1. Marja, it sounds like you have had a fascinating background in law enforcement. What led to this particular journey, and how did these experiences inform your writing life?
The journey began out of necessity when I was a divorced mother of one who needed a job. I’d tested for a different job, and the Los Angeles County Marshal’s Office used the list I was on. Just one of those things.
When you work in law enforcement, or any profession having to do with law and legalities, you learn to always expect the unexpected. Writing mysteries means I want to surprise the reader, which means present them with the unexpected. Imagine walking up to the counter to help someone and they plop a gun down right in front of your eyes. Imagine receiving a death threat because someone wasn’t offered a job they wanted. Imagine it taking four deputies to restrain an itty bitty woman, about five feet tall and maybe eight-five pounds. There was always something going on.
2. What can you tell us about Bogey Nights? I love that title.
Bogey Nights has just been released on Amazon. This is the story of Chris Cross and his wife, Pamela, and their involvement in a murder that took place in 1942. Chris bears a striking resemblance to Humphrey Bogart, and he loves a good mystery, so this is right up his alley, even if it is an old crime. When their two yellow Labrador retrievers first save a man’s life, and then find the vintage body, they become a big part of the story, too. Their seven-year-old son, Mikey, fills their life with fun and excitement when he tells his class about his mom and dad, the detectives, and his teacher disapproves of all of it. Some people have no sense of humor.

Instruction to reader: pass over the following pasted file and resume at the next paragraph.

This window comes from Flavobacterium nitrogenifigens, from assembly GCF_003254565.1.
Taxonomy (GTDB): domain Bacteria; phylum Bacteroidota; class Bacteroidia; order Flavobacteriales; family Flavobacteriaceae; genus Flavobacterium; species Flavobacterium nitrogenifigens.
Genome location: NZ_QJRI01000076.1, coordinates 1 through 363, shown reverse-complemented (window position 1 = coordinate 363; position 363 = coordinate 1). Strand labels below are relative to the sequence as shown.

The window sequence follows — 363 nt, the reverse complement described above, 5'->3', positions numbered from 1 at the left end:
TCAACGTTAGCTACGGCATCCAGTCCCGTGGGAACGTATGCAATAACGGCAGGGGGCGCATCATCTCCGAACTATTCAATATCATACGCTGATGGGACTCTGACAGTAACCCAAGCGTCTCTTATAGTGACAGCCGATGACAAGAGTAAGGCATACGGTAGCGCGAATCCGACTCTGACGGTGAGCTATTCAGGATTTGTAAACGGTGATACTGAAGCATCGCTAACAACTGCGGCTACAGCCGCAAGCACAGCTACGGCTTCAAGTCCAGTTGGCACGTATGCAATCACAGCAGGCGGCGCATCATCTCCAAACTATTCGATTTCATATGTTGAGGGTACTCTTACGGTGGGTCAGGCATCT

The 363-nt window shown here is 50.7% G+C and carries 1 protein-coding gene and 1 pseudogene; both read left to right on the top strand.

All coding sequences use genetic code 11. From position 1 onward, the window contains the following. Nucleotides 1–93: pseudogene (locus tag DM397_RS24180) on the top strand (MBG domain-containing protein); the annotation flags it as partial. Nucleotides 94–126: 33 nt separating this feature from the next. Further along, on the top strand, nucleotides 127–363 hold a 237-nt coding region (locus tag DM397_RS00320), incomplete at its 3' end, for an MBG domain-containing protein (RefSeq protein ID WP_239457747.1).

Because of their involvement in an earlier crime, the relatives of the victim ask Chris (the Bogey Man) and his wife to solve the murder. In the process, Chris and Pamela learn a valuable lesson. Never underestimate a senior citizen. Because of the time period when the murder was committed, all of the suspects are “of an age”. This mystery is lighter with a little humor, and the characters are pretty terrific, if I do say so myself.
3. I also thoroughly enjoy character-driven stories and books. Are your characters based upon or inspired by people you’ve encountered or cases you’ve worked?
Some of the characters are very loosely based on a compilation of people I’ve known, seen, or heard about. None of my characters are made up of any individual that I’ve known. The Bogey Man, as his wife affectionately calls him, is purely fictional, as is Pamela, but they portray the traits of people we’ve all known, with a few eccentricities added which are unique to these characters.
4. From California to Nevada to Oregon, and now Arizona—what intriguing choices. What are your favorite memories of these places?
I remember California when I was a child and there were no freeways – walking to the park without a care in the world—orange groves, little traffic, friends and playing games. Of course, there’s also the memory of a man in a car who tried to coax me inside. He said something that I thought was just weird, I was a naïve child, but what did I know? I said, “Oh,” and walked away. Turned out he was a perv.
Nevada is a unique state. I lived in the State Capitol, Carson City. It held more highs and lows for me than anywhere else I’ve ever lived. It’s a make-it or break-it state. If you make it past the first year, then you’ll do okay, for the most part. I have good friends there.
Oregon will remain with me because the area where I lived was beautiful, and I lived out in the country next to a peach orchard. I felt like I lived in a park.
Arizona is warm (translates to hot!) and full of friendly people. We live near a lake where we can boat, and we also live five minutes away from the casinos in Laughlin, Nevada. There’s always something to do.
5. Do you draw from your real-life settings for your creations?
Many times I do. In Bubba’s Ghost I used a house that I lived in when my daughter was young. It no longer exists. I’ve used various areas in Southern California (including historical settings) and Arizona to create a feeling for the story.
6. Are you working on another WIP? What, if anything, can you tell us?
Oak Tree Press is looking at another book right now titled Bogey’s Ace in the Hole. It has to do with some little old Church Ladies who strike terror in Chris’ and Pamela’s hearts. They have a missing friend, and as mysteries tend to do, one thing leads to another and before long they’re trying to save someone’s life.